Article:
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Are these cheap 6%+ yielding dividend stocks the investment opportunities of a lifetime?

Pendragon (LSE: PDG) has proved itself to be a dream for income chasers for most of the past decade.

Dividends have swelled by almost 300% at the car dealership over the past five years alone. But the pressures of a deteriorating new car market mean that City brokers are expecting this starry run to come to an end.

With a meagre 2% earnings rise being predicted, they’re expecting payouts to remain locked at 1.55p per share in 2018. On the plus side, however, this reading still yields a tremendous inflation-smashing 6%.

And in better news, dividends are expected to spring higher again in 2018, to 1.6p, helped by an anticipated 14% profits improvement. As a result, the yield storms to a terrific 6.2%.

In reverse

However, I see plenty of scope for earnings — and also dividend projections — to be painfully downgraded in the weeks and months ahead. The ongoing turbulence in the British economy, and the subsequent impact on consumer confidence and spending power, is playing havoc with new car sales right now, as illustrated by latest data from the Society of Motor Manufacturers and Traders (SMMT).

The industry body recently announced that sales of new vehicles plummeted 21% in September to 338,834 units, with volumes also damaged by the introduction of new emissions testing standards. The SMMT added that, in the first nine months of 2018, sales of new cars were down 7.5% year-on-year.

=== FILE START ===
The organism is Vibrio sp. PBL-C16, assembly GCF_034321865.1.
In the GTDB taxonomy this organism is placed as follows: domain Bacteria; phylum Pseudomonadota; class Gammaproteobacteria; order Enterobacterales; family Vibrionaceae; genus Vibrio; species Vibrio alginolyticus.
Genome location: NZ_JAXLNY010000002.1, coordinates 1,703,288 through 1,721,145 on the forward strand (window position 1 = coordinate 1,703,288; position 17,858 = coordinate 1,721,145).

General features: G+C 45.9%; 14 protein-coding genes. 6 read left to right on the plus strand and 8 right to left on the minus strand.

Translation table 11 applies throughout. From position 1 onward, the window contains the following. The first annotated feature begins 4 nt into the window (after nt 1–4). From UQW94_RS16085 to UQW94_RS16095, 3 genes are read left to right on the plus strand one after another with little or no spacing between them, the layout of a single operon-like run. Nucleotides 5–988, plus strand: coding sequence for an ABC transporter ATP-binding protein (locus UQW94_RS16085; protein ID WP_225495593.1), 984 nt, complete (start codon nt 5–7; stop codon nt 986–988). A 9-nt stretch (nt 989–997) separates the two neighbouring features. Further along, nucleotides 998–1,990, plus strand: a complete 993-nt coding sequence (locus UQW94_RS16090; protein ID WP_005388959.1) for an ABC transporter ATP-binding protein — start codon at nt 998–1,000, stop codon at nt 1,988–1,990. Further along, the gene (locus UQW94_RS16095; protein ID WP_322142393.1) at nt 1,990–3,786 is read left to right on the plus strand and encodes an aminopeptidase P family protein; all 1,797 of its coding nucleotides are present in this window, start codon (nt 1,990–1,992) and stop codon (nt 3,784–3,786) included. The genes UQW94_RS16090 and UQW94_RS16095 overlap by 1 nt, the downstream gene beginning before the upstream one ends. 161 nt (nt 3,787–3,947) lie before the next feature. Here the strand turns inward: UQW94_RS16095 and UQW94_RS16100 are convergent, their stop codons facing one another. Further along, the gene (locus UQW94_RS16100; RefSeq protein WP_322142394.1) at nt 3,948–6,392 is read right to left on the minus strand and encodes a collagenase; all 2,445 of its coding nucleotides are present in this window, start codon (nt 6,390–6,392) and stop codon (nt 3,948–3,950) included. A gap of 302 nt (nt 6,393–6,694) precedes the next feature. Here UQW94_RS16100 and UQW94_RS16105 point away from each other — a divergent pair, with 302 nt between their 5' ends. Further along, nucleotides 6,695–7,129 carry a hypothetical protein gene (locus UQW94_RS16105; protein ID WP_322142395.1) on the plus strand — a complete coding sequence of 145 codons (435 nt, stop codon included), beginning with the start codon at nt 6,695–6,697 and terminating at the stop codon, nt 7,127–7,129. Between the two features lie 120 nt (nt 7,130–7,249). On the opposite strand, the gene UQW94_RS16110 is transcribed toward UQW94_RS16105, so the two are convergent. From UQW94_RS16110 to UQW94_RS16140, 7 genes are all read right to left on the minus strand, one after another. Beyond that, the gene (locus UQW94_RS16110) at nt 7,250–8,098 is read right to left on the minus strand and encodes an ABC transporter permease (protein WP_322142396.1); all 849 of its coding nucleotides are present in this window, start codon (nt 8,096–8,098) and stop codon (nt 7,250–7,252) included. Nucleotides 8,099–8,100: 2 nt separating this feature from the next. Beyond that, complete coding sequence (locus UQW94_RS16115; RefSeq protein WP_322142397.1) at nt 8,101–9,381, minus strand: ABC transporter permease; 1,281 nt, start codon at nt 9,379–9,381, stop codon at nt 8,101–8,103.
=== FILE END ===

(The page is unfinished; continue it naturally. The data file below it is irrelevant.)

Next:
Pendragon may be focussing increasingly on the used car market, but this segment is coming under increasing pressure as well.

The stock might be cheap, the firm dealing on a forward P/E ratio of 7.6 times, but I still consider it one to avoid, given the possibility of significant and sustained difficulties in the car retail market.

Yields surging close to 9%

In my opinion, a far superior stock to buy with bulging dividends is Card Factory (LSE: CARD).

The FTSE 250 greetings cards seller isn’t immune to the pressures felt by the UK high street, of course — like-for-like sales dropped 0.2% in the six month to July. And this means that an 8% earnings decline is forecast by the City for the year to January 2019.

But, unlike Pendragon and other sellers of so-called big ticket items, the revenues turbulence is unlikely to be as pronounce. And with the firm embarking on an ambitious store expansion programme, the bigger profits picture for Card Factory looks pretty rosy indeed, something which gave it the belief to pay another special dividend (of 5p per share) for the half-year period.

For the current full fiscal year, a 14.8p total dividend is forecast, resulting in a jumbo 7.8% yield. And, helped by an anticipated 4% earnings bounceback next year, a 16.5p reward is predicted which, in turn, pushes the yield to 8.7%.

At current prices, Card Factory can be picked up on a forward P/E ratio of 10.9 times. This, along with those yields, makes it a white-hot buy for serious long-term investors, in my opinion.

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Royston Wild has no position in any of the shares mentioned. The Motley Fool UK owns shares of Card Factory. The Motley Fool UK has recommended Pendragon. Views expressed on the companies mentioned in this article are those of the writer and therefore may differ from the official recommendations we make in our subscription services such as Share Advisor, Hidden Winners and Pro. Here at The Motley Fool we believe that considering a diverse range of insights makes us better investors.